Obituary: The Blind Sheikh

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The late Omar Abdel-Rahman aka The Blind Sheikh. (Photo: © Screenshot from video)

One of the world’s most notorious terrorist leaders has passed away in a U.S. prison at the age of 78. We look at who he was and his lengthy career as an extremist.


Name: Omar Abdel-Rahman aka The Blind Sheikh

Distinguishing features: Blind from infancy due to diabetes. Memorized the Quran aged 11.

Born: 1938, al-Gamalia village, Nile Delta, Egypt

Died: 2017, Federal Correction Complex, Butner, North Carolina

Education: Al-Azhar University, Cairo

Family: Two wives, 13 children.

Immigration to US: 1990, under the name Omar Ahmed Ali

Religious career: Imam in oasis of Fayyoum, Egypt. Imam in New Jersey mosque. Spiritual leader to extremists.

US Imprisonment: 1993. Leading a terror cell which plotted bomb attacks against the United Nations building, the George Washington Bridge, the Lincoln and Holland tunnels and other targets in New York City. Six of his supporters were also convicted for a truck bombing against the World Trade Center which killed six people.

Terrorist Resume:

Leader of the terrorist group Gamaa Islamiya in Egypt, which plotted to overthrow the Egyptian state and replace it with an Islamist state under sharia governance.

Spiritual leader to the mujahedeen in Afghanistan who were fighting against the Soviets.

Symbolic figure to extremists following his imprisonment.

1970: Sentenced to eight months in prison for telling supporters not to pray for newly-deceased Egyptian President Gamel Abdel Nasser on the grounds he was an infidel.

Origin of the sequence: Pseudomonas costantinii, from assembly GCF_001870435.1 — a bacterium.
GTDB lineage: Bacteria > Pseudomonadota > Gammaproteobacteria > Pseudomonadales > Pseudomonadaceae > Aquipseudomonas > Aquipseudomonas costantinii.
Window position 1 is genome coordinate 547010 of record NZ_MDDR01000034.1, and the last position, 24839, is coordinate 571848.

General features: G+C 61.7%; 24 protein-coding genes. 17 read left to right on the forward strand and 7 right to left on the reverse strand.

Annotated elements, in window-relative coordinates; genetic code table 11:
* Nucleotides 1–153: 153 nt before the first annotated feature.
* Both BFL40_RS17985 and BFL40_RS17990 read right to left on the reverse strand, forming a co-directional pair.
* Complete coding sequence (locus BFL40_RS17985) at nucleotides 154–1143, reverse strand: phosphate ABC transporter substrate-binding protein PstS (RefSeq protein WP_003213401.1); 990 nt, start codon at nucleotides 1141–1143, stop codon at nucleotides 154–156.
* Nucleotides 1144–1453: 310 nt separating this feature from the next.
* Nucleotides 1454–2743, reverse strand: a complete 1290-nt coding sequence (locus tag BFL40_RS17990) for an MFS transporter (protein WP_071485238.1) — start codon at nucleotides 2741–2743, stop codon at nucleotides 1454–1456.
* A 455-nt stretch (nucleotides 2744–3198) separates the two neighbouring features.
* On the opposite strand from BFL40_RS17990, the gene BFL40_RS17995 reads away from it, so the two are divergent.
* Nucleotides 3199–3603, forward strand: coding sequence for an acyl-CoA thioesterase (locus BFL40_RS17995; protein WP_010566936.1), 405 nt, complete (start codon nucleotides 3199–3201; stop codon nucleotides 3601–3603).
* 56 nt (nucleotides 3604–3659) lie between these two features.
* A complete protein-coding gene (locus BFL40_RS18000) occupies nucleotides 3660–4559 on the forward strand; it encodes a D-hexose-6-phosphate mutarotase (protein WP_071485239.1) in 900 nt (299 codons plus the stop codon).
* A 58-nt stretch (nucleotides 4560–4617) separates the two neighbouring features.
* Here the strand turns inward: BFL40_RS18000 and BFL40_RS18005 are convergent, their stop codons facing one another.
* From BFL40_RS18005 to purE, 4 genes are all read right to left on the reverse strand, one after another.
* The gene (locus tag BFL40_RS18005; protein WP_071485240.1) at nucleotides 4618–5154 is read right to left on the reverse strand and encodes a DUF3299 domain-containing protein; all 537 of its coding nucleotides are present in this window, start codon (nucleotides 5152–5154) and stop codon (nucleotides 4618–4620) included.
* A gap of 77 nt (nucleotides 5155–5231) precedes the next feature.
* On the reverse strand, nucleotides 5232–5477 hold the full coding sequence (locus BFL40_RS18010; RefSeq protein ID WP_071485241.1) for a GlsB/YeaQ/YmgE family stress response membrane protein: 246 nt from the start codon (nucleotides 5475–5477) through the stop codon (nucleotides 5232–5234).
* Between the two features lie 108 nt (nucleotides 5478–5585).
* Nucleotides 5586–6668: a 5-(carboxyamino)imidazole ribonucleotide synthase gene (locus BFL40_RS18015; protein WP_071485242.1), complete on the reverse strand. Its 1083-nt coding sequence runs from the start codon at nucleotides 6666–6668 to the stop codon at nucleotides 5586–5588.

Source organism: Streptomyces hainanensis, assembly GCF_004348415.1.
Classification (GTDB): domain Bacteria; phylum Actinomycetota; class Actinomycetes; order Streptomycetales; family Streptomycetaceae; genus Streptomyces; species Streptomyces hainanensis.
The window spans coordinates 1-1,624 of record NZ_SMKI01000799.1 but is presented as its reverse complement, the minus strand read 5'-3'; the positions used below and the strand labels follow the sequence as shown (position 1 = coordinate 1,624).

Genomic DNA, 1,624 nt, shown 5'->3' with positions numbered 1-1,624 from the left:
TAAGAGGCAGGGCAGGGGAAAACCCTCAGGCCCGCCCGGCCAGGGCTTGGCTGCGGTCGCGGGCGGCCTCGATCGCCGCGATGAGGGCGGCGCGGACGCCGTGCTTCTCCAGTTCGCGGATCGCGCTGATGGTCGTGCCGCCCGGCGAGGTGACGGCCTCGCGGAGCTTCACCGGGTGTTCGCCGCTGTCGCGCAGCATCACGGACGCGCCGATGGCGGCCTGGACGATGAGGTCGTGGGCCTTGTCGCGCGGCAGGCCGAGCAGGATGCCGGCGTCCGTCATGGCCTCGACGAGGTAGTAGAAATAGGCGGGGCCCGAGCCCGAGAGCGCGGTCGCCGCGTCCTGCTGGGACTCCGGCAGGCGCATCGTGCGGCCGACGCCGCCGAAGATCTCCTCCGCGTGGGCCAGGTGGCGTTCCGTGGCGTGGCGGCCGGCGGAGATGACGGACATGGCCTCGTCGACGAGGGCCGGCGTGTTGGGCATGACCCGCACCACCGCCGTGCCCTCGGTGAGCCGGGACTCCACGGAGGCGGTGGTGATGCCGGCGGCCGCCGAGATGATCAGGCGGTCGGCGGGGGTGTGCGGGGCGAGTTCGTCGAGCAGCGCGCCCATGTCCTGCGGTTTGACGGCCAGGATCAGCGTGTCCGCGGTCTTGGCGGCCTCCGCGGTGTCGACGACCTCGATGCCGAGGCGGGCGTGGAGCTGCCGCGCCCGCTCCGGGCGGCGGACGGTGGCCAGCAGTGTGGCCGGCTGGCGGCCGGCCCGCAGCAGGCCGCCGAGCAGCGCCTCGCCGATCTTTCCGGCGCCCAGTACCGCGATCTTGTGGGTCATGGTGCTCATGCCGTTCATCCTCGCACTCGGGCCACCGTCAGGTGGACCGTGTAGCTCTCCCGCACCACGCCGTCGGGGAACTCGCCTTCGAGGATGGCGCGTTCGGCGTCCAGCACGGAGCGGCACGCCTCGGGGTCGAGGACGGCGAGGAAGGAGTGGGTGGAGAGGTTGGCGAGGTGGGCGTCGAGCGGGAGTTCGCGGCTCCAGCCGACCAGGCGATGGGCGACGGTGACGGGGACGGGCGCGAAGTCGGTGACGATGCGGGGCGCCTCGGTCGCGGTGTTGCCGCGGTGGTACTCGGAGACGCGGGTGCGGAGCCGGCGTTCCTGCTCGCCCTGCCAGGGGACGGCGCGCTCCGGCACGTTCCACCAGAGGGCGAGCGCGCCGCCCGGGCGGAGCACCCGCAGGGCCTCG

1981: Jailed for allegedly supporting the assassination of Egyptian President Anwar Sadat (later acquitted).

1984: Acquitted of plotting to overthrow the government

1989: Acquitted of inciting anti-government protests in Fayyoum

1989: Issues fatwa calling for the murder of Egyptian novelist Naguib Mahfouz

1994: An extremist who said he was carrying out the Blind Sheikh’s fatwa stabs Naguib Mahfouz (he survived the attack)


The death of The Blind Sheikh is a milestone in the transition between an older generation of extremists and a younger generation. Older Islamists were able to carry out a lot of radicalization work in a far milder political climate and with less government surveillance. Today the pace of technological change and the fresh wave of wars​, ​which are rocking the Middle East, ​have both given extremists opportunities to exploit to further their hateful ideology, as well as empowering states with new methods to track, monitor and target them.

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Elliot Friedland

Elliot Friedland is a research fellow at Clarion Project.